In chapter 9 Mark records: 35 He sat down, called the twelve, and said to them, “Whoever wants to be first must be last of all and servant of all.”9:35 then later in Chapter 10, Jesus again reminds his disciples: 43 … whoever wishes to become great among you must be your servant, … 5 For the Son of Man came not to be served but to serve, and to give his life a ransom for many.” 10:43:45.
Our English word “deacon” comes from the word for serving that Mark uses in the gospel. Deacons are recognized from the early church as servant-leaders -- in many Christians traditions, including the Presbyterian denomination, deacons are an ordained office of the church, as along with ruling elders and ministers.
This service ranged from offering the basics of hospitality to providing financial and spiritual support. To serve, as our mother-in-law did, is a decision to follow in the footsteps of Jesus, the divine Servant of all. So, it has been said, that our mother-in-law is not only the first woman healed by Jesus, she is also the first disciple to live out her faith in service.
It is easy to overlook that simple phrase: “she began to serve them.” She didn’t get up to go play with the grandkids, to catch up with the neighbors, or to look after herself. She was sick, indeed very sick, in bed. No one would have blamed her if she continued to convalesce in bed. But she didn’t. Jesus’ healing not only cured her body, but it left a mark on her spirit that she just had to get up and do something for others. It is a natural consequence of coming in contact with Jesus. In Christ we are healed, we are touched, we are lifted up, we are restored in order to be restorers. That’s the hallmark of true spirituality – the sign that Jesus is present in our lives: we serve.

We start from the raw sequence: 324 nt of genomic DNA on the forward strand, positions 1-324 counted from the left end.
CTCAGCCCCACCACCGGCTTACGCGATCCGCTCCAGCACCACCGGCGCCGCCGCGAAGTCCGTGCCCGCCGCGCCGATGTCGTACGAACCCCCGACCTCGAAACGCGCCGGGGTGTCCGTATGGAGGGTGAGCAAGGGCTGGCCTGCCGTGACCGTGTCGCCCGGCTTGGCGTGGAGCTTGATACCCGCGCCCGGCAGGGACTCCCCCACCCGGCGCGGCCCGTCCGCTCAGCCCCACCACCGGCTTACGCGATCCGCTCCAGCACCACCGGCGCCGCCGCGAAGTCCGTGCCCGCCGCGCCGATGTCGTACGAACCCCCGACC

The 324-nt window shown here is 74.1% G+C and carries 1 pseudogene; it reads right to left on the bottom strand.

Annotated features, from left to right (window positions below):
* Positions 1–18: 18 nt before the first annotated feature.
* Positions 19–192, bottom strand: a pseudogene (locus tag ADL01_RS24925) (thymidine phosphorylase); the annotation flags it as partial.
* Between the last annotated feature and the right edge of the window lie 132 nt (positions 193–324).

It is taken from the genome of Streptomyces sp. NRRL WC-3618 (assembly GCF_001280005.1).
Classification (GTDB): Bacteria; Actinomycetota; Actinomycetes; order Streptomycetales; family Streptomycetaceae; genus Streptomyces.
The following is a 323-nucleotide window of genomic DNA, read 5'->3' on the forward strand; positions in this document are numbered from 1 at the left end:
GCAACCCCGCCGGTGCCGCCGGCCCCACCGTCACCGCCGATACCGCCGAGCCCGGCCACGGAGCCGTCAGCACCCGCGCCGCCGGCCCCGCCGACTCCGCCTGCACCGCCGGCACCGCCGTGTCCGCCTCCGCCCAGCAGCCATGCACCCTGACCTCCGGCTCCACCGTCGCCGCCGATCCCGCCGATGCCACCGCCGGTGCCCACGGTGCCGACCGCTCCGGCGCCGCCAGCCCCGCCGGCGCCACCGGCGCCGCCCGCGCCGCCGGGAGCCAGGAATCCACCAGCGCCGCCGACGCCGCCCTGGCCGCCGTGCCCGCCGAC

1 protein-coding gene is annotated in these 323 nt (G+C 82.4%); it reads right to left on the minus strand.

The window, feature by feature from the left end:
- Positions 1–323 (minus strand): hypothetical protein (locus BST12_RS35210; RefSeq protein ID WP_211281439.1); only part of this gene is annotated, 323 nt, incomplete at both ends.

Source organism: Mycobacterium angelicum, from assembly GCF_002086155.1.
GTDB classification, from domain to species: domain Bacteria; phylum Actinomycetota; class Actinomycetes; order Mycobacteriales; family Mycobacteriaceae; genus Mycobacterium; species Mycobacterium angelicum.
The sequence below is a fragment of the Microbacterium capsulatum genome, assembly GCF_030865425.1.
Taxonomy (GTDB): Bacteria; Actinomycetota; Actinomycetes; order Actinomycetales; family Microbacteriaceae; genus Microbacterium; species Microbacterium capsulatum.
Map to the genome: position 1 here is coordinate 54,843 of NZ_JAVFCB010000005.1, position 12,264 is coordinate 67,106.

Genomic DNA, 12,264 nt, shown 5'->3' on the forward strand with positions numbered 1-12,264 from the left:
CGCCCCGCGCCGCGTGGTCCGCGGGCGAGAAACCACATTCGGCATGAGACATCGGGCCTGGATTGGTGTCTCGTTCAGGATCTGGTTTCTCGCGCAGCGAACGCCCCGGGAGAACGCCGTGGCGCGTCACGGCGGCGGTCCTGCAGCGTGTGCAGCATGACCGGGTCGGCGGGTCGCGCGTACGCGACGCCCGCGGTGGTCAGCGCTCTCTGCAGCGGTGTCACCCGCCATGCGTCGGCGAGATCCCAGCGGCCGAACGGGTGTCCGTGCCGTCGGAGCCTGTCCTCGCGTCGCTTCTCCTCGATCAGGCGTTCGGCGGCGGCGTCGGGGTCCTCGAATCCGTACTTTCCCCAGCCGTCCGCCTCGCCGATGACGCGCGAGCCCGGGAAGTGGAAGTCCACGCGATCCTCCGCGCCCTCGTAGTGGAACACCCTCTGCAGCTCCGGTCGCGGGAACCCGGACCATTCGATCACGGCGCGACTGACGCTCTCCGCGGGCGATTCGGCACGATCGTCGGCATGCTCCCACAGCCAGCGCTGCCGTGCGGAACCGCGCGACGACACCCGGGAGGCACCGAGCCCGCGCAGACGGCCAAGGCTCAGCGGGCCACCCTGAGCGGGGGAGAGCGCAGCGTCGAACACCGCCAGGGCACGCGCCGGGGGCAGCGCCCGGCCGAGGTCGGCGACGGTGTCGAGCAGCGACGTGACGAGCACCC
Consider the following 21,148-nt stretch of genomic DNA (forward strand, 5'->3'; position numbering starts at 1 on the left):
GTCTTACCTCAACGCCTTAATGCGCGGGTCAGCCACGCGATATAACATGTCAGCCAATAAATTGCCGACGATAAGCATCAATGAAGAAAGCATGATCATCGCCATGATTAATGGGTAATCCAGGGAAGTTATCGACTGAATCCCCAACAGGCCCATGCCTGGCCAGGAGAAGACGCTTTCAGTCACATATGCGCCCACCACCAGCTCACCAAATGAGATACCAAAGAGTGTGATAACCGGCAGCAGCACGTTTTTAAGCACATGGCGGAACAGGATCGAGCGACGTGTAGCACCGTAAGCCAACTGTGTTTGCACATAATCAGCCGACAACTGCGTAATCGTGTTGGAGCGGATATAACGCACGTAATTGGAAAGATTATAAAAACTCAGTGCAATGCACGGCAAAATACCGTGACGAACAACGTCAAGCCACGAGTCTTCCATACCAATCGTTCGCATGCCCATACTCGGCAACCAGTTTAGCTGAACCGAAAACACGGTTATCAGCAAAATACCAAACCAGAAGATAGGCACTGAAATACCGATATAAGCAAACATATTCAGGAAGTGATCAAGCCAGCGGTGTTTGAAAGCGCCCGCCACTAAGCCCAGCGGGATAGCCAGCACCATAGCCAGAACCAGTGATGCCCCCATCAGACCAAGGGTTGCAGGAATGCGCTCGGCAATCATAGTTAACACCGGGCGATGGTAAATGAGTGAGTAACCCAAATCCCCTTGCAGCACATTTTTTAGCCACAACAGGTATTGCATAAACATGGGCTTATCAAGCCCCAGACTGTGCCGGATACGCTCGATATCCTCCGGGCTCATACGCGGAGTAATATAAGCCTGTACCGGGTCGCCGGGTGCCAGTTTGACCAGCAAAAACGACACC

All of us have a fever of one kind or another. Not all fevers are physical. Some of our fevers are spiritual or emotional, or mental. Some of us burn with anger. Ambition. Some of us feel the heat of unreached goals, or unrequited love. Who hasn’t felt the heat of some form of sin. Some of us have another kind of fever – a fever to find a place in the world. A longing we can’t put our finger on. To feel connected to something or someone significant.
The fevers that ravage our body, our minds, our very soul – they lay us low. They keep us down. They knock us off our feet and cripple us. So, we live fevered lives – until we feel the hand of Jesus lifting us up – replacing the fever with a focus – a purpose, an understanding that we are godly servants. Whether we serve with the angels, at the dinner table, providing support for God’s mission, or ministering to the oppressed, the sick and dying – serving lifts us up.
A church I used to serve at had this saying in their bulletin: “our worship has ended now our service begins!” What service has God lifted us up to? Whether you are a teacher, a musician, a business person, a parent, a student, or a mother-in-law, we all have the ability to help. What is First Presbyterian Church of Freeport lifted up to do? Who needs lifting up in the community? We are lifted up to love, to care, serve.These are the questions that lead us to healing and renewal. Let Jesus’ touch lift us today, in worship, so as we can say, as worship ends, let our service begin. Thanks be to God!